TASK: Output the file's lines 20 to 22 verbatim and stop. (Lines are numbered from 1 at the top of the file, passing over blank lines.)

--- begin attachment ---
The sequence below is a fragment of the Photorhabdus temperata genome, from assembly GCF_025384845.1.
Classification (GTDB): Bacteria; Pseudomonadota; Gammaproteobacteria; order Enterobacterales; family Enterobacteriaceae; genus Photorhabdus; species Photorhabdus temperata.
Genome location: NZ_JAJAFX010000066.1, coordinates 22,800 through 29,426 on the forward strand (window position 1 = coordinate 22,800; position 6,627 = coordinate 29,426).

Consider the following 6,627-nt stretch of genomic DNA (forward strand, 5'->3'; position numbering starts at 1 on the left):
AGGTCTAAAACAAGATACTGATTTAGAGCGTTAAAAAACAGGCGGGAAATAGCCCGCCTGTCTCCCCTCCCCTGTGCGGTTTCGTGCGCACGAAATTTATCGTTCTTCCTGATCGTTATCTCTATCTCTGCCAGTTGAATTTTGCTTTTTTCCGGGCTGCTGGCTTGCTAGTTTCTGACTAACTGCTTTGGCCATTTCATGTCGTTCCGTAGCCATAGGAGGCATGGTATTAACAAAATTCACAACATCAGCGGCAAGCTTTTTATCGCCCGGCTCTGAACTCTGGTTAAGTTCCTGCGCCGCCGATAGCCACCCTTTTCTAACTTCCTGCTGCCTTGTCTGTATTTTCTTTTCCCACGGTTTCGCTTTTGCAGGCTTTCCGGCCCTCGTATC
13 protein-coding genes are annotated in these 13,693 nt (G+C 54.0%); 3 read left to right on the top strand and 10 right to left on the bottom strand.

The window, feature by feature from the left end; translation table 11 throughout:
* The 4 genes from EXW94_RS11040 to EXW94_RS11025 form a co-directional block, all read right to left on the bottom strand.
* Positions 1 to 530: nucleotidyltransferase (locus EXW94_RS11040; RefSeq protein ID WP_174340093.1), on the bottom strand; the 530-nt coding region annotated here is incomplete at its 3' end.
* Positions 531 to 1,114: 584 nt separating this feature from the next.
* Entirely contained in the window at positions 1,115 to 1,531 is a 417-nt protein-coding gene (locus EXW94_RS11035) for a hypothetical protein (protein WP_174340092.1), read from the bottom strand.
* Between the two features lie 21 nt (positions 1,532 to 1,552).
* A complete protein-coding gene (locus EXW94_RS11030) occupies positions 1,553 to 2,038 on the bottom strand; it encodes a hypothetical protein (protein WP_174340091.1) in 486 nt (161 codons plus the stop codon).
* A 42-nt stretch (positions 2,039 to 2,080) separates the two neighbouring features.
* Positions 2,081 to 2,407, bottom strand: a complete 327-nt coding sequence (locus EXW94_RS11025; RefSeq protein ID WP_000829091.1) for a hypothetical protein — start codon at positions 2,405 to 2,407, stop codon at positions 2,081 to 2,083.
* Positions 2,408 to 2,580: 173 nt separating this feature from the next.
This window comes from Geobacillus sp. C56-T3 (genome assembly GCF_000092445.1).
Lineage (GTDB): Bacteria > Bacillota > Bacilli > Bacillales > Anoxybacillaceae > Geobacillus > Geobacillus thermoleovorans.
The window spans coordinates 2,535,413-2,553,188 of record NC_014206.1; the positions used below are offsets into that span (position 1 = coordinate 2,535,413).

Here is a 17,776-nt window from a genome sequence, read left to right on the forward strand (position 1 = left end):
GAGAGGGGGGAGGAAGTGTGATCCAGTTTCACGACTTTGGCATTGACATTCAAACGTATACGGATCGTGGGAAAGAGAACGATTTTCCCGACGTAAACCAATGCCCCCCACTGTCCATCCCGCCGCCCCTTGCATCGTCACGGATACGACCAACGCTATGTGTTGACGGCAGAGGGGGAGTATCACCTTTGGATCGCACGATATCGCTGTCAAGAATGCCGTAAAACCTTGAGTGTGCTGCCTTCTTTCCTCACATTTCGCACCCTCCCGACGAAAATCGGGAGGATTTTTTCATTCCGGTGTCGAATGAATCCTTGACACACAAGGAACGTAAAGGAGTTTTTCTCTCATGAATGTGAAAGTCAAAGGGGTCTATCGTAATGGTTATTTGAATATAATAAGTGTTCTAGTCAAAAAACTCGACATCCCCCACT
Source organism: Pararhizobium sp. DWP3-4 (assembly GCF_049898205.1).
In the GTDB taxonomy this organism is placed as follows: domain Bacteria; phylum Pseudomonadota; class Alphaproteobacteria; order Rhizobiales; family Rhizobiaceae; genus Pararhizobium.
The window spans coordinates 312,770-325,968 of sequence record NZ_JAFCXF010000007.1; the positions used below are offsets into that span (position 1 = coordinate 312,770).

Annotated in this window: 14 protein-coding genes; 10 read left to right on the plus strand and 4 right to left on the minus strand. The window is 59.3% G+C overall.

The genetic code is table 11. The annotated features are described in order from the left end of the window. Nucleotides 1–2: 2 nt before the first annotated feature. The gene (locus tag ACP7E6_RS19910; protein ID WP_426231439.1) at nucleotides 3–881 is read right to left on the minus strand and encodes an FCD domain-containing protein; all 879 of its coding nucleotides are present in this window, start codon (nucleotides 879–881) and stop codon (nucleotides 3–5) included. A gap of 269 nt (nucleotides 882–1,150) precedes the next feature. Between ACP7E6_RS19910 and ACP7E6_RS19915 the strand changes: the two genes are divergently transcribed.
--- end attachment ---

Here is a 17,776-nt window from a genome sequence, read left to right on the forward strand (position 1 = left end):
GAGAGGGGGGAGGAAGTGTGATCCAGTTTCACGACTTTGGCATTGACATTCAAACGTATACGGATCGTGGGAAAGAGAACGATTTTCCCGACGTAAACCAATGCCCCCCACTGTCCATCCCGCCGCCCCTTGCATCGTCACGGATACGACCAACGCTATGTGTTGACGGCAGAGGGGGAGTATCACCTTTGGATCGCACGATATCGCTGTCAAGAATGCCGTAAAACCTTGAGTGTGCTGCCTTCTTTCCTCACATTTCGCACCCTCCCGACGAAAATCGGGAGGATTTTTTCATTCCGGTGTCGAATGAATCCTTGACACACAAGGAACGTAAAGGAGTTTTTCTCTCATGAATGTGAAAGTCAAAGGGGTCTATCGTAATGGTTATTTGAATATAATAAGTGTTCTAGTCAAAAAACTCGACATCCCCCACT
Source organism: Pararhizobium sp. DWP3-4 (assembly GCF_049898205.1).